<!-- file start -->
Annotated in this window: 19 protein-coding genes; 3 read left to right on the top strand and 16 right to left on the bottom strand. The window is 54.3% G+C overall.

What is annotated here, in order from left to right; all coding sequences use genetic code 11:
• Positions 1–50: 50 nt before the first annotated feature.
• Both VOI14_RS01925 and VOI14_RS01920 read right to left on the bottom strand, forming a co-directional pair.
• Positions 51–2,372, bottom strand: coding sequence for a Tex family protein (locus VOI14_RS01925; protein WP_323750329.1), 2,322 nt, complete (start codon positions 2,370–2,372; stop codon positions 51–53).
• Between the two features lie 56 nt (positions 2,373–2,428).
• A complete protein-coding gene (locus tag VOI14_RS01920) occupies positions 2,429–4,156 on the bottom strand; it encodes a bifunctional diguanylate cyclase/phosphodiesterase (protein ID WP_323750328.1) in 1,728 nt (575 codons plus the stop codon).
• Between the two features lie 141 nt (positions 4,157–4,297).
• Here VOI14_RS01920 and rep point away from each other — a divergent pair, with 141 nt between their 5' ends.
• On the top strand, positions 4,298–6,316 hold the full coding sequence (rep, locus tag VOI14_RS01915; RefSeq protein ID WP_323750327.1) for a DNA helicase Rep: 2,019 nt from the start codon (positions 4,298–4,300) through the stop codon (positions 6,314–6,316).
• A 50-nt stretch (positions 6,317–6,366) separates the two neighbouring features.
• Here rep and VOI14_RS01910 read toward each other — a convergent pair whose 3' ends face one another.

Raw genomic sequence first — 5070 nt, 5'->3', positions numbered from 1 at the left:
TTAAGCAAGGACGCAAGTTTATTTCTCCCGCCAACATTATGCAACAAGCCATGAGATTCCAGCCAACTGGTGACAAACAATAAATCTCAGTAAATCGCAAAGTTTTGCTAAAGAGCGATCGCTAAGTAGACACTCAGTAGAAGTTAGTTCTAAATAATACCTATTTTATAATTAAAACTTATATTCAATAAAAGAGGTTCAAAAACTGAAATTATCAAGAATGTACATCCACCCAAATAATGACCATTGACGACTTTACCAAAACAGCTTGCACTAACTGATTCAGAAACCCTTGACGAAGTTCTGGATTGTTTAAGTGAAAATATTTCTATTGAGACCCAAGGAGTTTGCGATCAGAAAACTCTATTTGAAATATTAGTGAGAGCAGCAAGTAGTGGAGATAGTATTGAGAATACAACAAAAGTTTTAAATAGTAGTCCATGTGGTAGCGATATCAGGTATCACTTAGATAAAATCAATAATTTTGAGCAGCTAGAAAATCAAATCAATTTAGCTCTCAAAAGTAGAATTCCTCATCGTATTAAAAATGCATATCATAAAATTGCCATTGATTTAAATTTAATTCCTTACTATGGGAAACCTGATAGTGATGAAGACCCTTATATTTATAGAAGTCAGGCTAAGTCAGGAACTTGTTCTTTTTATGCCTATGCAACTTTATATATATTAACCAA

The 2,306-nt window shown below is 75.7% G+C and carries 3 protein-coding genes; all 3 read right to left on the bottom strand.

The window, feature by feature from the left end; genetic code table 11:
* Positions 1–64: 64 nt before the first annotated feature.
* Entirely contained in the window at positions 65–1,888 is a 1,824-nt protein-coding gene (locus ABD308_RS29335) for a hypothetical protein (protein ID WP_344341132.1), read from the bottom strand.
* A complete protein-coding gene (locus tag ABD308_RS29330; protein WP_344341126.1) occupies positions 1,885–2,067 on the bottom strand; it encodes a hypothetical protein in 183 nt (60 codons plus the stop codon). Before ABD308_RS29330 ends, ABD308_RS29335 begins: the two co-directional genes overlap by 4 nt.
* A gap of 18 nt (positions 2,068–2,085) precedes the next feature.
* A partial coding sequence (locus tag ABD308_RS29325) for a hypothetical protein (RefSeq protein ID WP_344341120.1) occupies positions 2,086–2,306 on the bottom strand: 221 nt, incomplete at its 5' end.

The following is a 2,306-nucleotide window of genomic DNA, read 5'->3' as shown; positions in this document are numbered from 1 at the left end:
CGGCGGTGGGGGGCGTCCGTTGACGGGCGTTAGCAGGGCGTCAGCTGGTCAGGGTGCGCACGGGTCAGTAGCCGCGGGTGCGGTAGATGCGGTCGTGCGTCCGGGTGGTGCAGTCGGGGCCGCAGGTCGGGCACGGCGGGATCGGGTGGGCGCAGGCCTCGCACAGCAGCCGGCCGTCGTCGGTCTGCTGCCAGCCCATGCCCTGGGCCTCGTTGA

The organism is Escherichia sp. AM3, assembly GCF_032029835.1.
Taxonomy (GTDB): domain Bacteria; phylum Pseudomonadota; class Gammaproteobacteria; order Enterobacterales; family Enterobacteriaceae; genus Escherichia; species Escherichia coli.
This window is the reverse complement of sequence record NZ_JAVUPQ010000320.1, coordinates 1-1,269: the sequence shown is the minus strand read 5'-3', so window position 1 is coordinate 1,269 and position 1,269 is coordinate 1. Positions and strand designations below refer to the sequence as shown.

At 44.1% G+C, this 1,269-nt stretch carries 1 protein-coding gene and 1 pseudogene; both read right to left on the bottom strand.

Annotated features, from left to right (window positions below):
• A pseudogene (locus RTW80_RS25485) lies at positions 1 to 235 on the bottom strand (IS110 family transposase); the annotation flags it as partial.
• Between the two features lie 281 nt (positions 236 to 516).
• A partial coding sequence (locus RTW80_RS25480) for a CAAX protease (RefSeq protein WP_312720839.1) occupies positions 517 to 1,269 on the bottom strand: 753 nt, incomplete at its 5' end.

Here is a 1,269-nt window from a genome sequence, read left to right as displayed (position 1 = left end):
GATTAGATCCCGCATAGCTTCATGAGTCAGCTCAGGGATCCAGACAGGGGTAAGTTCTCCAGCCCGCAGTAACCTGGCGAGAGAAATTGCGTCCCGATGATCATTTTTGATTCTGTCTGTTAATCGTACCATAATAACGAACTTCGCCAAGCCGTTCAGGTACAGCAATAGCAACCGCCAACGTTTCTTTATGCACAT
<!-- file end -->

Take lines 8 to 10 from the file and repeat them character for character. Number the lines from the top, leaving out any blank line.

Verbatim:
• Between the two features lie 141 nt (positions 4,157–4,297).
• Here VOI14_RS01920 and rep point away from each other — a divergent pair, with 141 nt between their 5' ends.
• On the top strand, positions 4,298–6,316 hold the full coding sequence (rep, locus tag VOI14_RS01915; RefSeq protein ID WP_323750327.1) for a DNA helicase Rep: 2,019 nt from the start codon (positions 4,298–4,300) through the stop codon (positions 6,314–6,316).